UST Education High School (1950)
Sustained Quality Education
The Education High School has been a top performing school in its given cluster ever since the National Achievement Test was administered by the Department of Education.
The Education High School commits itself to the task of participating in the evangelizing work of the Church by providing students with quality Catholic Education and by imbuing with the virtues of truth and love as espoused by the Angelic Doctor, St. Thomas Aquinas.
The Education High School seeks to evolve into one of the leading Catholic secondary institutions of learning in the country by strengthening and revitalizing the curriculum, faculty updating, and networking with other institutions in the educational community.
Rationale and Objectives of the Education High School
The Education High School, distinct and independent from the UST High School, serves as a laboratory high school for the training and formation of future Catholic teachers who are not only competent in teaching but also sensitive to the national and educational goals in general and to the University’s goal in particular. It also seeks to extend opportunities to gifted high school students who belong to financially challenged families to the minimal fees charged upon them.
Student Organizations Patron Saint
Feast Day: August 25
Saint Joseph of Calasanz was born on September 11, 1557, in Aragon. During his early years, his parents provided him with good education and later on, he went to different universities to take higher studies, such as Philosophy and Law.
Saint Joseph of Calasanz became an ordained priest on December 17, 1583. He founded the Pious schools and the Religious Order known as the Piarists, the oldest Catholic Educational Order that provided free education for the poor.
God gave Calasanz some natural gifts and a family context which allowed him to have a long and positive Christian and cultural education. God called him to be a priest, a ministry that he practiced in various curial and pastoral missions. Nine years after his ordination as a priest, he went to Rome, where he was struck by the misery of the youth in the poorest suburb of the city.
After seeing the miserable children in the poorest town in Rome, Saint Joseph recognized God’s calling; he used his educational attainment as an instrument of faith. This is the context where his vocation was originated. He heard the voice of God calling him: “Joseph, give yourself for the poor. Teach these children and take care of them”.
However, his idea of pedagogy—and also his stance on Galileo Galilei’s revolutionary and controversial claim of Heliocentric Cosmology—had him questioned by the Inquisition. Nonetheless, he remained faithful to the Church until his death on August 25, 1648.
On August 7, 1748, Saint Joseph was beatified by Pope Benedict XIV and later on, he was canonized by Pope Clement XIII on July 16, 1767.
The School Seal
- THE FLAME OF THE TORCH – signifies light: the symbol which inspires the Education High School to realize its Vision-Mission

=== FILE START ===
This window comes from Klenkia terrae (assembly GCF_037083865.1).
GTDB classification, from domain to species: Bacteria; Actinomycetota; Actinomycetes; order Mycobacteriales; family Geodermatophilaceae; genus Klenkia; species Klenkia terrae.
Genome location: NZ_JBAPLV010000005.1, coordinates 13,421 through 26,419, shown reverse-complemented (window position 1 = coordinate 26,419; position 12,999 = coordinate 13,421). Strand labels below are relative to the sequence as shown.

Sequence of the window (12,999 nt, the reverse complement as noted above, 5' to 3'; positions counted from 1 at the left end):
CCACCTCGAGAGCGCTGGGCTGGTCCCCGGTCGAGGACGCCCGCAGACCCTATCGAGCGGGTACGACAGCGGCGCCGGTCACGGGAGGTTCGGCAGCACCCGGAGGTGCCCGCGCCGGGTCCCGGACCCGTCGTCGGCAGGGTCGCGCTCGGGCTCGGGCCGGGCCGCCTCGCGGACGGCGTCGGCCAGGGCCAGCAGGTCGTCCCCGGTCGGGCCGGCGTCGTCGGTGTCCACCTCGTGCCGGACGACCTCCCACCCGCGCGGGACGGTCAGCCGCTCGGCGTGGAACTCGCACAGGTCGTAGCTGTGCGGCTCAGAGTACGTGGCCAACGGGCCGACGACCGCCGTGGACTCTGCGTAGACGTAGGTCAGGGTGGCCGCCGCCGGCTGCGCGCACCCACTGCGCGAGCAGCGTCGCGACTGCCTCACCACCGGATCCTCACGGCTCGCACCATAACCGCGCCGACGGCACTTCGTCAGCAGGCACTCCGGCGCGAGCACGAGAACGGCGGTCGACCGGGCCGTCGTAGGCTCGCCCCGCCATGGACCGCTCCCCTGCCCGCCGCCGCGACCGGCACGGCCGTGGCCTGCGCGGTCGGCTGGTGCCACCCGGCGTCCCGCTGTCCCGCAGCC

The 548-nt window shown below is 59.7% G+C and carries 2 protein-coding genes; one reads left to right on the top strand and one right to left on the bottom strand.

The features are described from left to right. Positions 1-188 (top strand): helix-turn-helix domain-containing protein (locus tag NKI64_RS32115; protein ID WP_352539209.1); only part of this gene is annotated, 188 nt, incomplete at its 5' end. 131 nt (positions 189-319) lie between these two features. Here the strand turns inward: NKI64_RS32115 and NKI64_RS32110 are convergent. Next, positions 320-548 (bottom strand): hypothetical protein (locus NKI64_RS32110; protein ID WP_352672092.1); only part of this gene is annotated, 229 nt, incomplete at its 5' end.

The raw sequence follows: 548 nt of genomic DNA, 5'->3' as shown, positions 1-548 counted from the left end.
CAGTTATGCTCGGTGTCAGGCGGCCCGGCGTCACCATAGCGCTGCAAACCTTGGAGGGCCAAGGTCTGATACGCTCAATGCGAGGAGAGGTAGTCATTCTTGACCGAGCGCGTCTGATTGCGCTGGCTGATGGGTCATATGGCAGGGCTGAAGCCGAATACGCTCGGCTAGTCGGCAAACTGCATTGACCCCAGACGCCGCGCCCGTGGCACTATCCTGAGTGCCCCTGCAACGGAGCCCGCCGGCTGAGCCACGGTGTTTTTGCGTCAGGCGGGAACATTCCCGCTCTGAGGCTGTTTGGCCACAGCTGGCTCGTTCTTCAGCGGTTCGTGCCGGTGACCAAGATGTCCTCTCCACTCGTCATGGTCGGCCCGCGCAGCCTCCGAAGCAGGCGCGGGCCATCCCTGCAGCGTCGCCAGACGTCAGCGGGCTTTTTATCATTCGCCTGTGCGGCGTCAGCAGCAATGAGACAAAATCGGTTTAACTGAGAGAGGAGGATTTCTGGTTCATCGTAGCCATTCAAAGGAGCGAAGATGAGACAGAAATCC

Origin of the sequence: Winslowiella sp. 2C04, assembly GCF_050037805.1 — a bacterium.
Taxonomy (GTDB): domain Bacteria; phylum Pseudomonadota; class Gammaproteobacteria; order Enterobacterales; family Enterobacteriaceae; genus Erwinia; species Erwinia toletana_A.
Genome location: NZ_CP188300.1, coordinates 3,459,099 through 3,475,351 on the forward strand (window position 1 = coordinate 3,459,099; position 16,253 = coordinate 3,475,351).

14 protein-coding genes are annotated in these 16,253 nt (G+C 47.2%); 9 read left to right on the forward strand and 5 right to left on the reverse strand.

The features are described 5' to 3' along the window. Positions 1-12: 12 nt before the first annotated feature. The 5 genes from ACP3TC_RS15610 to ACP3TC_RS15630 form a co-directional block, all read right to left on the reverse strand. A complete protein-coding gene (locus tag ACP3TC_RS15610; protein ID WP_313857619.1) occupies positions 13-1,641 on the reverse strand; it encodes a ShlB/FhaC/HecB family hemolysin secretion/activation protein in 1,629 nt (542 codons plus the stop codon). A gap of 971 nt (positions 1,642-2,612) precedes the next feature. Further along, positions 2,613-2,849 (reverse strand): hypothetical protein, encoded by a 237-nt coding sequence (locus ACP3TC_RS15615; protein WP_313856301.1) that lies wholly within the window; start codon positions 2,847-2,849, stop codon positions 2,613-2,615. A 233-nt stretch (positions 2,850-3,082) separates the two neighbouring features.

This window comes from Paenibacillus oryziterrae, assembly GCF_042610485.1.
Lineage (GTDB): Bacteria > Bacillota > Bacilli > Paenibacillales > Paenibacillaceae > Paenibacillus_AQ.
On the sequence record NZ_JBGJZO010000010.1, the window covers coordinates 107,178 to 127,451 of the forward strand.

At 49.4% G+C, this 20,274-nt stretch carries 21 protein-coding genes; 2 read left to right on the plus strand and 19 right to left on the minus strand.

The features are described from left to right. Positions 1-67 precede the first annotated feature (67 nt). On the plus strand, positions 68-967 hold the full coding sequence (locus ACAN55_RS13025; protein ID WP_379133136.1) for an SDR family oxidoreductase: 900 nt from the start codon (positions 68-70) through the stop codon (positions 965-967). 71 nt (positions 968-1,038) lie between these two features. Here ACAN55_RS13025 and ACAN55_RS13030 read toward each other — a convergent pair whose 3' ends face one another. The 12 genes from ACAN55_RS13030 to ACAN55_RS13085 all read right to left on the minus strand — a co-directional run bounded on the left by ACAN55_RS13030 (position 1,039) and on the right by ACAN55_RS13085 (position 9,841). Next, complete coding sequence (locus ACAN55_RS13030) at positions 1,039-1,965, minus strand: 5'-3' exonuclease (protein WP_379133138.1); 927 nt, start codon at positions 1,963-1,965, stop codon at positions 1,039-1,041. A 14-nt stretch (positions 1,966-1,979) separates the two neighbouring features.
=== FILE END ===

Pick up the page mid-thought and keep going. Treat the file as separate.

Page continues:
- THE TORCH – which holds the light as signified by the flame is the virtue prudence: the queen, the cause, and measure of all virtues, necessary to make the light shine through to all.
- THE BOOK – represents Catholic Education
- THE CIRCLE – symbolizes the school’s endless effort to pursue its objectives;
- THE SCALLOP BORDERING THE SEAL – represent the eight beatitudes of the Gospel emphasizing the foundation of the Education High School’s every action.
The Education High School (EHS) is a separate institution from the UST High School. EHS was established to give quality Catholic education to those deserving students who cannot afford to pay the fees required by other schools. It also serves as the training ground for fourth year BSE students of the College of Education. This laboratory school was established during the time of Rector Magnificus Rev. Fr. Angel De Blas, O.P. through the help of the Dean of the College of Education, Rev. Fr. Aurelio Valbuena, and Mrs. Caridad Z. Sevilla, the EHS principal and the different critic teachers of the College of Education. Classes commenced on August 1, 1950.
A number of faculty members from the College comprised the first set of critic teachers for the different subject areas in the EHS. They were: Dr. Mercedes G. Santamaria, Dr. Clemencia J. Colayco, Dr. Rosario D. Bondoc, Miss Concepcion Leonor, Mrs. Antonia P. Villanueva, Miss Consuel Perdices and Miss Nina Custodio.
The first regular teachers were Miss Concepcion Alba, Mrs. Salud P. Belmonte, Mrs. Salome Castillo, Miss Rosario Mauricio, Miss Lourdes Z. Sevilla and Miss Teresita R. Villamil.
There were 361 students in the first enrolment of the EHS. There were ten (10) sections in the first year, two (2) sections for the second year and two (2) sections for the second year and two (2) for the third year. Half of those sections were attended in the morning by girls, half in the afternoon by boys.
In order to give authentic religious and practical leadership training and to strengthen unity and cooperation among the students, religious and secular organizations were founded. Among them were Student Catholic Action Units for the boys and girls and the Knights of Jesus for the Boys. Mr. Arturo De Leon served as their Adviser. The Boy Scouts were adopted to give some training to male students.
Through the years, the EHS has been in the forefront of championing the cause of Catholic education in the Secondary School level. As the University of Santo Tomas enters its 405nd Year, the EHS will continue to put a premium on developing competence, commitment, and community involvement coupled with the core values of patriotism, respect, piety, responsibility, simplicity, honesty, integrity and justice among its students.
Give And You Shall Receive!
"For it is in giving that we receive." - Saint Francis of Assisi.